Brazil: We Will Not Tolerate the Plunder of the Amazon

I’ve been in the Amazon almost a week now and from the moment I arrived I stepped into a very polarized battle over the future of the Amazon. My first indication of the tension was a bumper sticker on a truck outside the airport with the words ‘Fora Greenpeace’, meaning ‘Greenpeace Out’.

Many more of these stickers were on trucks around the town of Santarém. It turns out that by showing this sticker on your car or truck, you receive a discount on petrol at a local gas station.

An editorial in the local newspaper Jornal de Santarém was also quite damning of Greenpeace, attempting to link us to everything from hunger to abortion, but of course failed to discuss the real issue, the ongoing and rampant deforestation and unsustainable development in the Amazon.

Our first protest involved simply parachuting an activist into a soy field with a message written on the parachute, and even this was enough to bring out a small group of angry farmers – the parachutist had a narrow escape.

Our next attempt to protest at the forest destruction over the weekend was to have 80 people in a deforested area to make a human banner, arranging the people’s bodies to spell out the protest message. This activity was cancelled due to the strong possibility of violence from the farmers.

Undeterred by the violence directed towards us, a team of activists on boats projected a video on soy and deforestation in front of the town of Santarém on Saturday night.

Many of the local Gauchos are actually farmers from the south of Brazil who have recently moved to Santarém in pursuit of land grabbing and profits from deforestation and farming.  Their reaction was swift.

Within a few minutes a mob assembled and began firing fireworks at our volunteers. They assaulted one of our photographers, and the photographer of a local newspaper as well. This time it seems the local hooligans (who are a small minority) went too far, and the mood in Santarém has swung against them.

The subsequent editorial in the Gazeta de Santarém is quite different from earlier criticisms. It deplores the use of violence by the farmers, questions why the Gauchos are being violent towards Greenpeace, and wonders if the Gauchos will next turn on the people of Santarém with their tactics of fear and intimidation.

The Gazeta de Santarém has front-page headlines and photos of the soy producers attacking the photographer, and a quote from one soy producer saying that Santarém is only full of Indians and lazy people. Now the bumper stickers on trucks seem to be fewer and fewer. The tide may well be turning against the soy producers.

We’re keeping up the pressure on the big soy producers like Cargill over the next few days, including unfurling a protest banner in a deforested area today with the words ‘Kentucky Fried Chicken – Amazon Criminal’.

KFC is the next target in our corporate campaign after our first target McDonald’s has recently shown a willingness to end their association with Amazon destruction.

We’ll be keeping a close eye on McDonald’s but now it is their competitor KFC who will be put in the spotlight. One by one, we want to show these corporations just how much consumers are going to resist their plunder of the Amazon.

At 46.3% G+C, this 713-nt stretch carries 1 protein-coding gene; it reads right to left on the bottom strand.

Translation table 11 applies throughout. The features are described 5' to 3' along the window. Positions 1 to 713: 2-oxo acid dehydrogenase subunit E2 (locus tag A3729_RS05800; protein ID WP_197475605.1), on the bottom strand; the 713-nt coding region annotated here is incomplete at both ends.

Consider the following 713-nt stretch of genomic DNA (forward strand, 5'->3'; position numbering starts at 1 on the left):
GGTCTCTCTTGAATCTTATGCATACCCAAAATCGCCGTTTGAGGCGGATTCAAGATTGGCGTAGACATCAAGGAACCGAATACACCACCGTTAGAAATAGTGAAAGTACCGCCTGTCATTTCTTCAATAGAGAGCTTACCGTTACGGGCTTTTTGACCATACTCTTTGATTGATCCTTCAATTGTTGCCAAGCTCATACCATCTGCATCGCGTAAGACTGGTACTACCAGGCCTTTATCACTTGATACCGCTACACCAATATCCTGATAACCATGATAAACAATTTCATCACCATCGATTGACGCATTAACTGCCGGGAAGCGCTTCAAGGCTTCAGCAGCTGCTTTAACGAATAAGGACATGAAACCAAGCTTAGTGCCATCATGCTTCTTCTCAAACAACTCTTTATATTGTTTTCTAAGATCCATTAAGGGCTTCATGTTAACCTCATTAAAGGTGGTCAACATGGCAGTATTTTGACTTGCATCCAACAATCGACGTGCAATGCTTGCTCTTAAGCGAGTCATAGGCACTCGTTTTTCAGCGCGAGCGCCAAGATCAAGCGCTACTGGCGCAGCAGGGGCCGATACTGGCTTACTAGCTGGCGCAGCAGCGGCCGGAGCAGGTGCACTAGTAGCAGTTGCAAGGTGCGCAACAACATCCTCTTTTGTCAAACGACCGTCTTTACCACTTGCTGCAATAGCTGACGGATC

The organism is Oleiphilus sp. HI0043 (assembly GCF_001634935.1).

We have more activities planned in the Amazon, and we’re sure those with an economic interest in forest destruction will continue with their violent tactics.

For now however, it seems that peace is beginning to win over violence in Santarém, and it looks like there is a real chance that the Amazon may remain mostly green, if our supporters keep up the pressure.

Gavin Edwards is Greenpeace’s international forest campaigner.

Tags:

You May Also Like

Presidents Kirchner, Chavez and Lula

Brazil, Venezuela and Neighbors Create Development Bank

The Finance and Economy ministers from Argentina, Brazil, Bolivia, Ecuador, Paraguay and Venezuela decided ...

A New Daily from Washington to Brazil

Beginning Oct. 31, 2005, U.S.-based United Airlines is scheduled to offer customers additional daily ...

Brazil Wants to Reduce Mother and Baby Mortality by 15%

To mark World Health Day, commemorated today, the World Health Organization (WHO) launched the ...

Albrecht, an equipment firm in Santa Catarina, Brazil

Brazil: Santa Catarina Investing US$ 765 Million in Equipment and R&D

The industries from the southern Brazilian state of Santa Catarina are planning on investing ...

Brazil Opens 1000th Computer Center

The Bank of Brazil’s (BB) Digital Inclusion Program attained the mark of 1000 community ...

Brazil Sets Half a Billion Dollars Apart for Nukes and Atomic Submarine

Brazilian President Luiz Inácio Lula da Silva announced that Brazil will budget about half ...

Brazil Gets a 4 for Corruption. Worse than Botswana, But Better than Haiti.

Chile, Uruguay and Costa Rica figure with the best qualifications among Latinamerican countries in ...

World Economic Forum Debates in Brazil How to Strengthen LatAm

Starts Wednesday, April 5, in São Paulo, southeast Brazil, the World Economic Forum (WEF) ...

Brazil Expecting a US$ 37 Billion Surplus in 2005

Over the last twelve months, Brazil exported US$ 39.875 billion more than it imported. ...

2.3 Million Tons to 150 Countries. Brazil Is Still Beef Leader.

Despite the problems involving hoof and mouth disease, Brazilian beef retained first place in ...